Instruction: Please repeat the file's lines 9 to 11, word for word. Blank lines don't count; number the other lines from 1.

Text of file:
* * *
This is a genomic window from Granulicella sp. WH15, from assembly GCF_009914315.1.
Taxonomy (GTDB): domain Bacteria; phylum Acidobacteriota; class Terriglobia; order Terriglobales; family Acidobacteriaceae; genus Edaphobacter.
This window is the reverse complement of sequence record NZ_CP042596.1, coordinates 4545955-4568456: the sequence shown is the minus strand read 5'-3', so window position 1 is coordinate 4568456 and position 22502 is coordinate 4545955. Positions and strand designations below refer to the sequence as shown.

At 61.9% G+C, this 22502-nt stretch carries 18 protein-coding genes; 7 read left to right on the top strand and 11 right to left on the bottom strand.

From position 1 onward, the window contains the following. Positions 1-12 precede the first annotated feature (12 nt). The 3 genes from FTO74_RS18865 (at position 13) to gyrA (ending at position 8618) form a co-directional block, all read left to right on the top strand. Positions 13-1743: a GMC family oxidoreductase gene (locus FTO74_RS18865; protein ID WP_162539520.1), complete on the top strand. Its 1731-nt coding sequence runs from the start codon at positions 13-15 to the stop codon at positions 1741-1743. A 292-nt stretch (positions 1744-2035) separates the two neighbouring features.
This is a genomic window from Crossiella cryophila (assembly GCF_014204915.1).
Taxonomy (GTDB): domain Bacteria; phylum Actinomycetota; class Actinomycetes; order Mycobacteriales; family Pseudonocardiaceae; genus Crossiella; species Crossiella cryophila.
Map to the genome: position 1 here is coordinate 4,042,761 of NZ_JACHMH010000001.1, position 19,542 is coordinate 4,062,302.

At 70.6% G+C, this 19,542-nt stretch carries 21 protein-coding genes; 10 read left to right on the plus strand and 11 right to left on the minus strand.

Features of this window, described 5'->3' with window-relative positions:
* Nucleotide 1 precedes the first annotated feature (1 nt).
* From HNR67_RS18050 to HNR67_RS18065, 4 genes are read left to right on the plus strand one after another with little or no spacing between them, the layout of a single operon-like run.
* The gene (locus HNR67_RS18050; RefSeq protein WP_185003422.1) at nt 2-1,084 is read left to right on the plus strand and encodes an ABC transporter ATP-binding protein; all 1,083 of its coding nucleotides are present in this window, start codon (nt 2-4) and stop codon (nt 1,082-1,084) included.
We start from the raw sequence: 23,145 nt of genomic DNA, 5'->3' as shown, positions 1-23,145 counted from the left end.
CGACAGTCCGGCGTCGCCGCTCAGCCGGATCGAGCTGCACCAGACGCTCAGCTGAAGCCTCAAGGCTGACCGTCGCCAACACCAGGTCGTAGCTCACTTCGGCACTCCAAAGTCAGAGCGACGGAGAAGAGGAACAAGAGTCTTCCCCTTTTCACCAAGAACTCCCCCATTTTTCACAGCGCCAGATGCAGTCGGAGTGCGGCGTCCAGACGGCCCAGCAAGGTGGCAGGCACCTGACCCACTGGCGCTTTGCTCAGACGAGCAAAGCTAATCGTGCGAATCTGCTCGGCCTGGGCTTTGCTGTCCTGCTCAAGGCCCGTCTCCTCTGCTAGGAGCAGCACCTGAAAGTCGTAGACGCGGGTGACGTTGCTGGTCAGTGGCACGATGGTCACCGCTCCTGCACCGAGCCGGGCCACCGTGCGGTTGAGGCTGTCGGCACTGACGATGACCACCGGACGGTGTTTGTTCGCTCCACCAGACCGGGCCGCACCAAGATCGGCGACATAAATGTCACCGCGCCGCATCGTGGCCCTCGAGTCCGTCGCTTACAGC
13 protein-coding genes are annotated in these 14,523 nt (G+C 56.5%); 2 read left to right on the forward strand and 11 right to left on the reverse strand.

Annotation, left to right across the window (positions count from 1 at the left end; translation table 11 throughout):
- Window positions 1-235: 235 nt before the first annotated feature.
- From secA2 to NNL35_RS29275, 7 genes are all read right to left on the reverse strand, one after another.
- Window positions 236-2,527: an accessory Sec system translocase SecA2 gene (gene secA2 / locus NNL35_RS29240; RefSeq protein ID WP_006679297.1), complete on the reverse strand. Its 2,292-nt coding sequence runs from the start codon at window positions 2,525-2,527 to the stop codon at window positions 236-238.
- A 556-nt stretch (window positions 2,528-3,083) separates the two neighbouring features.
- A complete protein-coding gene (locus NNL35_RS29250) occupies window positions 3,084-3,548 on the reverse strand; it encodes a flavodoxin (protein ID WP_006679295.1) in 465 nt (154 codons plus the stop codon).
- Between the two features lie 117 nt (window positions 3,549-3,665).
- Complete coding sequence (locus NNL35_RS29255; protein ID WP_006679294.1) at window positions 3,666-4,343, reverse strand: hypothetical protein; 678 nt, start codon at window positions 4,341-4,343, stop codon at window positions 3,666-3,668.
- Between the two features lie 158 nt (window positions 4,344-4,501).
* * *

At 70.6% G+C, this 19,542-nt stretch carries 21 protein-coding genes; 10 read left to right on the plus strand and 11 right to left on the minus strand.

Features of this window, described 5'->3' with window-relative positions:
* Nucleotide 1 precedes the first annotated feature (1 nt).